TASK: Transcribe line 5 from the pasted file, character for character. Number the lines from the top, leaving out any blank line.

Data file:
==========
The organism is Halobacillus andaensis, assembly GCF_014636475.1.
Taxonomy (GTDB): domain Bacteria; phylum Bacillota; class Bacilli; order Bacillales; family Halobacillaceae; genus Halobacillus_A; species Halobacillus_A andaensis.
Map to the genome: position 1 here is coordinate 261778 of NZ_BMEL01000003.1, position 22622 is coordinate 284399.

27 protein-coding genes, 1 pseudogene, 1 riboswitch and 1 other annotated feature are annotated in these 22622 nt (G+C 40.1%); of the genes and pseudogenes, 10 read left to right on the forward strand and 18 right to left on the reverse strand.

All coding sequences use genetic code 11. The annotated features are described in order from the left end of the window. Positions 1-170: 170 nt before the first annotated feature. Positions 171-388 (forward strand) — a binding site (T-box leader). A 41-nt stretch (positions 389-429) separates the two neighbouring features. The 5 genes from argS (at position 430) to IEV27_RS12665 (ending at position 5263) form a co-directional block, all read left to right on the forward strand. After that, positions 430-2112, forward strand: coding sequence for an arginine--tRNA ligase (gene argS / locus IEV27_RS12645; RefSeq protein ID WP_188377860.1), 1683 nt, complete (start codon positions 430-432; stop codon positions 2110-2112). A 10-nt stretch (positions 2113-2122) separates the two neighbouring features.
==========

All coding sequences use genetic code 11. The annotated features are described in order from the left end of the window. Positions 1-170: 170 nt before the first annotated feature. Positions 171-388 (forward strand) — a binding site (T-box leader). A 41-nt stretch (positions 389-429) separates the two neighbouring features. The 5 genes from argS (at position 430) to IEV27_RS12665 (ending at position 5263) form a co-directional block, all read left to right on the forward strand. After that, positions 430-2112, forward strand: coding sequence for an arginine--tRNA ligase (gene argS / locus IEV27_RS12645; RefSeq protein ID WP_188377860.1), 1683 nt, complete (start codon positions 430-432; stop codon positions 2110-2112). A 10-nt stretch (positions 2113-2122) separates the two neighbouring features.